Churches in Islamic Countries

Dhimmi Watch highlights the plight of churches in Muslim countries. In this case they’re lucky – they can build. There are churches in Egypt that have been in existence for many years, but after destruction (by raging mobs of Muslims) they are frequently not allowed to be repaired.

Can you imagine a mosque getting this sort of treatment in modern New Zealand?

 DOHA — The construction of the first-ever church in Doha has sparked a hot debate in Qatar with a group pressing for granting the Christian minority this right and another viewing it as an imposition on the Islamic nature of the Gulf state.

Having “places of worship for various religions is a fundamental human right guaranteed by Islam,” former dean of the Shari`ah Faculty at Qatar University Abdul Hamid al-Ansari told Agence France Presse (AFP) Saturday, February 16.

Ansari attributed the opposition to “a fanatic culture resulting from religious teaching (stipulating) hatred for the other and from social norms that denied non-Muslims their rights on the basis of old political and security considerations that have become obsolete.”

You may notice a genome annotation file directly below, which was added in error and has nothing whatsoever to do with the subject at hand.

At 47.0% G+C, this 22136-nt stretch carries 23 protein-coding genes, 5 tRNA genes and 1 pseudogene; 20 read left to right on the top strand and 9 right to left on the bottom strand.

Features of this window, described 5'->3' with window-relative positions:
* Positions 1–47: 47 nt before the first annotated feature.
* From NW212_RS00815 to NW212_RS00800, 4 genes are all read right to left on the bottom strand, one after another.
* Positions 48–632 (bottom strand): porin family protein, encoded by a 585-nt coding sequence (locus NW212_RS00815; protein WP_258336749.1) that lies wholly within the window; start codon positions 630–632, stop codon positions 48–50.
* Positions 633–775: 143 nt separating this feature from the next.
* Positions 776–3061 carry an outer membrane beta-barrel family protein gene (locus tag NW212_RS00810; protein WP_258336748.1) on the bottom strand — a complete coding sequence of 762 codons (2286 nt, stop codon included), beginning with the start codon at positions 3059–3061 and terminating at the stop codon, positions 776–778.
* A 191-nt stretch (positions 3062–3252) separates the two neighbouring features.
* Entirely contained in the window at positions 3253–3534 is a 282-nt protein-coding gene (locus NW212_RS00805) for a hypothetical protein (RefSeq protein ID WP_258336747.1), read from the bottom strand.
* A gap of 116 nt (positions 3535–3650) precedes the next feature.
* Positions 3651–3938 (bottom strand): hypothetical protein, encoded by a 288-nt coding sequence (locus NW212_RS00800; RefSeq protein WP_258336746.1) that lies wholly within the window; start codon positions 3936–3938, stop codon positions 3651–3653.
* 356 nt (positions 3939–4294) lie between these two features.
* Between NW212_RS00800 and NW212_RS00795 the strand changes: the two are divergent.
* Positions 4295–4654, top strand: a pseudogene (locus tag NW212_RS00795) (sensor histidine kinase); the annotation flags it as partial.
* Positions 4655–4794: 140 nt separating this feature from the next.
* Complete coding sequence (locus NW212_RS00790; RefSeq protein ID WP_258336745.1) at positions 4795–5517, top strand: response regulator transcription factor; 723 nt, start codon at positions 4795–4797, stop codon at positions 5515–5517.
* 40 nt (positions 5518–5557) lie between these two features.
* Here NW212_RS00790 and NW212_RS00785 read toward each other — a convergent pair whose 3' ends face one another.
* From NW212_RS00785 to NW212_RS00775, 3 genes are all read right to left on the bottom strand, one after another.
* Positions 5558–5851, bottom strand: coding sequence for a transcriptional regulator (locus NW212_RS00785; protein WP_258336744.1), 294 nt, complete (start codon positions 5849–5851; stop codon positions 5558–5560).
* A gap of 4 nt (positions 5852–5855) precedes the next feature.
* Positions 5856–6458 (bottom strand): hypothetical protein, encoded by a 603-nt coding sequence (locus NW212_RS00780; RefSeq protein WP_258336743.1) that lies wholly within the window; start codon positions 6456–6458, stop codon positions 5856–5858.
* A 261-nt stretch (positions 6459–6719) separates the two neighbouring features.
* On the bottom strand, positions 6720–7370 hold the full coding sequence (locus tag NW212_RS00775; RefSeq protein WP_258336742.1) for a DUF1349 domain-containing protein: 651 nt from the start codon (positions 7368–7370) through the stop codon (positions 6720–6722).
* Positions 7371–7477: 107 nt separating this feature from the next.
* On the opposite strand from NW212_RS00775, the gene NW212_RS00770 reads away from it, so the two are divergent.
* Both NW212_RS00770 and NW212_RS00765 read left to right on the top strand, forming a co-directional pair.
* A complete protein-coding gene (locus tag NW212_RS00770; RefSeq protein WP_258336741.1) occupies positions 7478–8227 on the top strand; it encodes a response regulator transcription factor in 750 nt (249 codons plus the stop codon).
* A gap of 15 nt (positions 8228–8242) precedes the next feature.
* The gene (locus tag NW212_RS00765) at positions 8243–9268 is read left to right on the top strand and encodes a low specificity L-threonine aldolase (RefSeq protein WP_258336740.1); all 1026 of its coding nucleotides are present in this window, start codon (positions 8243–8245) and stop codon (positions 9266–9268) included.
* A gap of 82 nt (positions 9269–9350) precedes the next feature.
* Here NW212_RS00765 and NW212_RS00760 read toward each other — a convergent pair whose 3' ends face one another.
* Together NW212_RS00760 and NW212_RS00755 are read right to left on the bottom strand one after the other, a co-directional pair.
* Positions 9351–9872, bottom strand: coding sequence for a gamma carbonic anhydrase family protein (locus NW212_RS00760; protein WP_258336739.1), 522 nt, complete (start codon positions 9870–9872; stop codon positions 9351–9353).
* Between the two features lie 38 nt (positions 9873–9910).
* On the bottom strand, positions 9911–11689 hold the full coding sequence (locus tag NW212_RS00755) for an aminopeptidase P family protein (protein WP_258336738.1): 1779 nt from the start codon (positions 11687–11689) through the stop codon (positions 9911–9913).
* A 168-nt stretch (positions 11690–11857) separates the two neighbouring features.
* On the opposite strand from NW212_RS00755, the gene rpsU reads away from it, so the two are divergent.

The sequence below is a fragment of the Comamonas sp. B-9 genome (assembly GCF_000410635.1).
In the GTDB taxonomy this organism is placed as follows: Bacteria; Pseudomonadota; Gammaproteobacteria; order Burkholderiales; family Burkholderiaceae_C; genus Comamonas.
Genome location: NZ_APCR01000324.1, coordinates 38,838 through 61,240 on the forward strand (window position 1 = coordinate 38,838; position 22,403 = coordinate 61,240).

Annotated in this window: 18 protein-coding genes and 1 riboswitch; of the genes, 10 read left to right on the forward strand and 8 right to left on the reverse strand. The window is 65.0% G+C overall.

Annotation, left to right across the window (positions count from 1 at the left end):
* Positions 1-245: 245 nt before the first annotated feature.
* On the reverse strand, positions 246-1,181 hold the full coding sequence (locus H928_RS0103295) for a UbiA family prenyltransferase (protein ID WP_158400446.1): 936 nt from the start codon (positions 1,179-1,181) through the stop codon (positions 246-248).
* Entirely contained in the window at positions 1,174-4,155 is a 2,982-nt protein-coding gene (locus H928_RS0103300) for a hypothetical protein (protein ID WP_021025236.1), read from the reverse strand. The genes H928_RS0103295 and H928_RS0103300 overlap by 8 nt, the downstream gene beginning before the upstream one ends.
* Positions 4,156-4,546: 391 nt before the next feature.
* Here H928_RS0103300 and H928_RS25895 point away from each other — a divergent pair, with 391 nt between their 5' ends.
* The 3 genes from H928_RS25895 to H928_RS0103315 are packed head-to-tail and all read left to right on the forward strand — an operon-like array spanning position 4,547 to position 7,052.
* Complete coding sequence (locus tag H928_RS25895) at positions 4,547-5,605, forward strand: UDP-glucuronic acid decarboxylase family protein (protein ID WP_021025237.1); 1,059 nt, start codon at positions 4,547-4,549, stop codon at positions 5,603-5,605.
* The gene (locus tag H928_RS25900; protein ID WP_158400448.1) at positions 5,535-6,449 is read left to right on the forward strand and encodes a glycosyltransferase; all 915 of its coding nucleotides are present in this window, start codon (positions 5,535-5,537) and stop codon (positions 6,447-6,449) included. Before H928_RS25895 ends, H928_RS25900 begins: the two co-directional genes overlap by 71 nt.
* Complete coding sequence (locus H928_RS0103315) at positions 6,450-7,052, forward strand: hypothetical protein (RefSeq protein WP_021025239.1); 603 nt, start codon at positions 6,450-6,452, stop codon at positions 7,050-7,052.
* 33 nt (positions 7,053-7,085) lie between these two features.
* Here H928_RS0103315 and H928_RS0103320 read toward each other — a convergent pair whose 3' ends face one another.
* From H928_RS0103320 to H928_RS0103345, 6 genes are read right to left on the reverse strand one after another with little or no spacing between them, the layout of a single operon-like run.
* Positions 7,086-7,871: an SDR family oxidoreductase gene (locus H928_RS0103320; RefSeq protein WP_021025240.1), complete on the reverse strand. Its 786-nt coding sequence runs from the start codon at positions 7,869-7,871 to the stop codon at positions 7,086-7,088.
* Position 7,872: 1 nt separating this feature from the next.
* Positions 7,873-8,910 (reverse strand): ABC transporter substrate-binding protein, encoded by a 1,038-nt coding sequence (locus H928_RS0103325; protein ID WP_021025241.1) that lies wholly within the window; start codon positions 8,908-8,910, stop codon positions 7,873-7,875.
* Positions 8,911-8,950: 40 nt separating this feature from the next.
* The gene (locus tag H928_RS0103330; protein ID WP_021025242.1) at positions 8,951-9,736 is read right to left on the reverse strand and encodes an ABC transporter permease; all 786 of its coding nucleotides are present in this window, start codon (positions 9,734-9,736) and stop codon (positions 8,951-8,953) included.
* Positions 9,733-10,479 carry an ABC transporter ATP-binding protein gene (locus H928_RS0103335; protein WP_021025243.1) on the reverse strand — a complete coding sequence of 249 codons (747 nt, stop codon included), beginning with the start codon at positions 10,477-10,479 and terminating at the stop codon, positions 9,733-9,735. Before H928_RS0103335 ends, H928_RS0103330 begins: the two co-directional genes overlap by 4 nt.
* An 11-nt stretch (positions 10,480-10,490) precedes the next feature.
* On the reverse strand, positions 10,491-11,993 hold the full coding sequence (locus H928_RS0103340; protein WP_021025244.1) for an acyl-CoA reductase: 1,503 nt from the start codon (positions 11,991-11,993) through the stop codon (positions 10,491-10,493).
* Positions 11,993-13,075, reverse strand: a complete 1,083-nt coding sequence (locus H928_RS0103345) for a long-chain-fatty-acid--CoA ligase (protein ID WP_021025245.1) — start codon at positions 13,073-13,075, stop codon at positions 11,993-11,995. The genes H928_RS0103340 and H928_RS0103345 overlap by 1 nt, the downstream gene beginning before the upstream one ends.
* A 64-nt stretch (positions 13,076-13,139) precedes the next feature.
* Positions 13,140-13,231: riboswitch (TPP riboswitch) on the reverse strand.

Let’s all welcome the presence of churches in Qatar… as a demonstration of Islamic tolerance and human brotherhood,” he said.

The $7 million Roman Catholic St. Mary’s church will be inaugurated on March 15 by Vatican envoy Cardinal Ivan Dias.

The complex will include conference facilities, temporary living accommodations, a library, and a cafe.

The land was given by Emir of Qatar Sheikh Hamad bin Khalifa Al-Thani.

Catholics comprise the majority of Qatar’s estimated 70,000 Christian expatriates.

Not Secular

The church construction, however, has drawn fire from some Qataris, who saw the building imposed on them.

“Qatar is a Muslim, not secular state, as per its constitution,” Former justice minister Najib al-Nuaimi told AFP

He called for holding a referendum on church construction in Qatar.

“There should have been a referendum on the building of these churches in order to ensure they are socially accepted.”

Rashed al-Subaie echoed a similar view.

“Christians should be allowed to practice their faith but should do so in line with public morals without being given licenses to set up places of worship.”

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